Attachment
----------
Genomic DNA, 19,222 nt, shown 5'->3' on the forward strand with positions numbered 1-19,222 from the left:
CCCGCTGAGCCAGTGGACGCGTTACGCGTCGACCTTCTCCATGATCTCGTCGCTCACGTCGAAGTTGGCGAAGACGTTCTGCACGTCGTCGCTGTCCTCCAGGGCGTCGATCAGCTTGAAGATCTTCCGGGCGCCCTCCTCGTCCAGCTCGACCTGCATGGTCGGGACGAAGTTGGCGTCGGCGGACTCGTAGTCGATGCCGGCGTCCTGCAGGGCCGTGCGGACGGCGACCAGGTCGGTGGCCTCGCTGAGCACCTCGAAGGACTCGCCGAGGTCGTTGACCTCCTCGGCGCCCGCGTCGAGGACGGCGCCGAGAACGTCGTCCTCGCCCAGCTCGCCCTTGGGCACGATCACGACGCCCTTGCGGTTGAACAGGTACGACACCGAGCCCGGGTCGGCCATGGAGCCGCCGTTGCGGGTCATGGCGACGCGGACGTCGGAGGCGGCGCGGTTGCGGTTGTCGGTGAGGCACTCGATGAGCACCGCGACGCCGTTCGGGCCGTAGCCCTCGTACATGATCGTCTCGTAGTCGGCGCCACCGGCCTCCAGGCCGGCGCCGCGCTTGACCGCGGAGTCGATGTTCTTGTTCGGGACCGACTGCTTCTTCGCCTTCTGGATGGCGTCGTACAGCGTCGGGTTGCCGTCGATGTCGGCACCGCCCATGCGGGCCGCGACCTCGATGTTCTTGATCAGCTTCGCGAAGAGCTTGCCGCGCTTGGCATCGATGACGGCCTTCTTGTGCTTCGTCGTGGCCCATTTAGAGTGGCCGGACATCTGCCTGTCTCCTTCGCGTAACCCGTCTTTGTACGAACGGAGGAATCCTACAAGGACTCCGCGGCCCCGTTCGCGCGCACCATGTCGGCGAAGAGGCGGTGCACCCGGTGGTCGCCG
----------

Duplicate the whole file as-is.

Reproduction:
Genomic DNA, 19,222 nt, shown 5'->3' on the forward strand with positions numbered 1-19,222 from the left:
CCCGCTGAGCCAGTGGACGCGTTACGCGTCGACCTTCTCCATGATCTCGTCGCTCACGTCGAAGTTGGCGAAGACGTTCTGCACGTCGTCGCTGTCCTCCAGGGCGTCGATCAGCTTGAAGATCTTCCGGGCGCCCTCCTCGTCCAGCTCGACCTGCATGGTCGGGACGAAGTTGGCGTCGGCGGACTCGTAGTCGATGCCGGCGTCCTGCAGGGCCGTGCGGACGGCGACCAGGTCGGTGGCCTCGCTGAGCACCTCGAAGGACTCGCCGAGGTCGTTGACCTCCTCGGCGCCCGCGTCGAGGACGGCGCCGAGAACGTCGTCCTCGCCCAGCTCGCCCTTGGGCACGATCACGACGCCCTTGCGGTTGAACAGGTACGACACCGAGCCCGGGTCGGCCATGGAGCCGCCGTTGCGGGTCATGGCGACGCGGACGTCGGAGGCGGCGCGGTTGCGGTTGTCGGTGAGGCACTCGATGAGCACCGCGACGCCGTTCGGGCCGTAGCCCTCGTACATGATCGTCTCGTAGTCGGCGCCACCGGCCTCCAGGCCGGCGCCGCGCTTGACCGCGGAGTCGATGTTCTTGTTCGGGACCGACTGCTTCTTCGCCTTCTGGATGGCGTCGTACAGCGTCGGGTTGCCGTCGATGTCGGCACCGCCCATGCGGGCCGCGACCTCGATGTTCTTGATCAGCTTCGCGAAGAGCTTGCCGCGCTTGGCATCGATGACGGCCTTCTTGTGCTTCGTCGTGGCCCATTTAGAGTGGCCGGACATCTGCCTGTCTCCTTCGCGTAACCCGTCTTTGTACGAACGGAGGAATCCTACAAGGACTCCGCGGCCCCGTTCGCGCGCACCATGTCGGCGAAGAGGCGGTGCACCCGGTGGTCGCCG